Adding/Editing a valid Equivalence Class

  • You can, at any time, add a new valid Equivalence Class by clicking on the + icon. You’ll see it creates a new valid entry. You should already have one as DevMate automatically creates one for you.

  • You can rename this to anything you like. You might want to do this to make things clearer in the UI but also when the tests run. You don’t need to do this now.

Adding a Representative

A representative is a value that represents the Equivalence Class. In our case, we want to choose "10". You can add more than one Representative per Equivalence Class but should only add the ones you really need.

  • Click on the + icon next to ‘valid’ and enter "10". DevMate knows this is a string type, so it will display in quotes.

Adding the invalid Equivalence Class and its Representatives

We follow the same approach to define the invalid Equivalence Classes and Representatives. If you refer back to the table above, you can see we need three invalid Representatives..

  • If not already present, use the hamburger icon next to String value to add an invalid Equivalence Class. You can also toggle between valid and invalid from this popup menu.

  • Next to the newly created Invalid entry, press the + button three times, adding in the requirements led cases of "10.1", "0" and "ten". It should now look like this.

Remove the boundaries Equivalence Class

You don’t actually need to do this, but you could remove the boundaries Equivalence Class that DevMate creates for you automatically. We will discuss Boundaries in more detail shortly.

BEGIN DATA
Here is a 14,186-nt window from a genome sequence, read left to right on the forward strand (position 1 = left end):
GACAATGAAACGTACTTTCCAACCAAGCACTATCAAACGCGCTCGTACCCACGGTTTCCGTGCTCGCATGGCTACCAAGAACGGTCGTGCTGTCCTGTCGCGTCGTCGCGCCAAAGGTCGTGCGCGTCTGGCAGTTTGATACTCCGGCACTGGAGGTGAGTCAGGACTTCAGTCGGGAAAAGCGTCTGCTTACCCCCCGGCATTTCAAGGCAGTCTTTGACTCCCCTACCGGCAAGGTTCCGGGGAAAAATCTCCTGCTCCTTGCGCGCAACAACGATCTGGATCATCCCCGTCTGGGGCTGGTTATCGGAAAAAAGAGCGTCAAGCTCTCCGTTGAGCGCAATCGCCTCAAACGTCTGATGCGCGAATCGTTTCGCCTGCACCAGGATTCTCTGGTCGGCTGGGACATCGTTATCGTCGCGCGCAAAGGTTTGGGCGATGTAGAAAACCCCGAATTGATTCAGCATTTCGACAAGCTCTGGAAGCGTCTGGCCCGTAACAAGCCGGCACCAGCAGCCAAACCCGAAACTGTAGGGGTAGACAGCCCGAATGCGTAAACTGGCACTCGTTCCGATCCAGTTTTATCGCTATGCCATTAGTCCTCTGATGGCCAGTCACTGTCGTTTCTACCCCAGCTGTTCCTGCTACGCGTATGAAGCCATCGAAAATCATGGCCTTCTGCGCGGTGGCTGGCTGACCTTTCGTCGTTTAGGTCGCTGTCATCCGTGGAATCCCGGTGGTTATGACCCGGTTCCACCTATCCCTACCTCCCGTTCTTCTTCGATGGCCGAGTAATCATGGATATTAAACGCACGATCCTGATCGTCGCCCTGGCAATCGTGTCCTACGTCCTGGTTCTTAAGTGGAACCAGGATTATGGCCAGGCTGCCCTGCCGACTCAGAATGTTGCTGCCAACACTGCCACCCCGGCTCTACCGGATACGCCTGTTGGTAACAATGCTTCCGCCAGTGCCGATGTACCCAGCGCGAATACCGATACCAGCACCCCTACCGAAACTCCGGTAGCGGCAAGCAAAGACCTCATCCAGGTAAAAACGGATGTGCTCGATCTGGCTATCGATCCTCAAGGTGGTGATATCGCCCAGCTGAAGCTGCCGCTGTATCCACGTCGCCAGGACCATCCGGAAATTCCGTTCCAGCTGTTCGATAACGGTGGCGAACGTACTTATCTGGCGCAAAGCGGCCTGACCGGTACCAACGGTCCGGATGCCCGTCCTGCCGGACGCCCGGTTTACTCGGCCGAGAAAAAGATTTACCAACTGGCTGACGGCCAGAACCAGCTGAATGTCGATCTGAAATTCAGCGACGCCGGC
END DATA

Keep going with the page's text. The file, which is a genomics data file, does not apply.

• Press the hamburger icon next to boundaries and then Remove.

Output Equivalence Classes

You will see three Output categories

  • Expected value : values we expect to be returned from the method under test. In our case we only return valid values. All other test cases should throw an exception. However, methods might return invalid values rather than Exceptions. In this case we would define Output Equivalence Classes and their Representatives here.

  • Exception : we add Equivalence Class here when you expect an Exception to be thrown by the method under test. You can test for all Exceptions or specific exception subclasses as explained in the Exceptions tutorial.

  • Custom Assertions : this allows you to write code to handle your assertion as explained in the Custom Assertions tutorial.

Following the same approach for adding Equivalence Classes as we did with the Inputs, let’s add the following under Outputs (see screenshot below).

  • In the Expected Value row, add a valid Equivalence Class with value "10".